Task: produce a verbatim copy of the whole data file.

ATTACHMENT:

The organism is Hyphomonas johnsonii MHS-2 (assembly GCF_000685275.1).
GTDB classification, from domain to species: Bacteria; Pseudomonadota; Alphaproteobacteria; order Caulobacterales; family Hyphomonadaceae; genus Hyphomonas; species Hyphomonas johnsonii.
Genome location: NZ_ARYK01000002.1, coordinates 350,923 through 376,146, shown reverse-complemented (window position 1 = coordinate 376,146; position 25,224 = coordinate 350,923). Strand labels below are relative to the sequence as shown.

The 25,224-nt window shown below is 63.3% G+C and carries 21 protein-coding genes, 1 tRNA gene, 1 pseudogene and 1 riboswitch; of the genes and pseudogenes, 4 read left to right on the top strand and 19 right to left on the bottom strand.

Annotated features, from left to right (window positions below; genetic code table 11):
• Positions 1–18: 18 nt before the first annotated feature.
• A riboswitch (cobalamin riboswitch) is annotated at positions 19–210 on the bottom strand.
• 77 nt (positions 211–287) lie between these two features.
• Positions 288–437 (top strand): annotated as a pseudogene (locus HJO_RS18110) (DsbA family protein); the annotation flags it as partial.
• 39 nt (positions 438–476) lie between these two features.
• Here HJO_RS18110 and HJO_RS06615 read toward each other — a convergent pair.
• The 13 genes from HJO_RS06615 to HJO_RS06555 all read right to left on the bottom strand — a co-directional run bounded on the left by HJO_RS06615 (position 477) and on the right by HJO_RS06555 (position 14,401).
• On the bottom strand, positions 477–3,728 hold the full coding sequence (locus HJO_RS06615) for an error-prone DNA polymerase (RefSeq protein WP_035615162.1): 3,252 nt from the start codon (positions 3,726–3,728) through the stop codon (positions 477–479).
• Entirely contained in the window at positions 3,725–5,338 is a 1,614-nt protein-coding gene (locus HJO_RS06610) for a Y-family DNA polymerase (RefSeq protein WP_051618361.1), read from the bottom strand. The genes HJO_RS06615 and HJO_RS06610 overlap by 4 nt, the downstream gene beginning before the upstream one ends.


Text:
The organism is Hyphomonas johnsonii MHS-2 (assembly GCF_000685275.1).
GTDB classification, from domain to species: Bacteria; Pseudomonadota; Alphaproteobacteria; order Caulobacterales; family Hyphomonadaceae; genus Hyphomonas; species Hyphomonas johnsonii.
Genome location: NZ_ARYK01000002.1, coordinates 350,923 through 376,146, shown reverse-complemented (window position 1 = coordinate 376,146; position 25,224 = coordinate 350,923). Strand labels below are relative to the sequence as shown.

The 25,224-nt window shown below is 63.3% G+C and carries 21 protein-coding genes, 1 tRNA gene, 1 pseudogene and 1 riboswitch; of the genes and pseudogenes, 4 read left to right on the top strand and 19 right to left on the bottom strand.

Annotated features, from left to right (window positions below; genetic code table 11):
• Positions 1–18: 18 nt before the first annotated feature.
• A riboswitch (cobalamin riboswitch) is annotated at positions 19–210 on the bottom strand.
• 77 nt (positions 211–287) lie between these two features.
• Positions 288–437 (top strand): annotated as a pseudogene (locus HJO_RS18110) (DsbA family protein); the annotation flags it as partial.
• 39 nt (positions 438–476) lie between these two features.
• Here HJO_RS18110 and HJO_RS06615 read toward each other — a convergent pair.
• The 13 genes from HJO_RS06615 to HJO_RS06555 all read right to left on the bottom strand — a co-directional run bounded on the left by HJO_RS06615 (position 477) and on the right by HJO_RS06555 (position 14,401).
• On the bottom strand, positions 477–3,728 hold the full coding sequence (locus HJO_RS06615) for an error-prone DNA polymerase (RefSeq protein WP_035615162.1): 3,252 nt from the start codon (positions 3,726–3,728) through the stop codon (positions 477–479).
• Entirely contained in the window at positions 3,725–5,338 is a 1,614-nt protein-coding gene (locus HJO_RS06610) for a Y-family DNA polymerase (RefSeq protein WP_051618361.1), read from the bottom strand. The genes HJO_RS06615 and HJO_RS06610 overlap by 4 nt, the downstream gene beginning before the upstream one ends.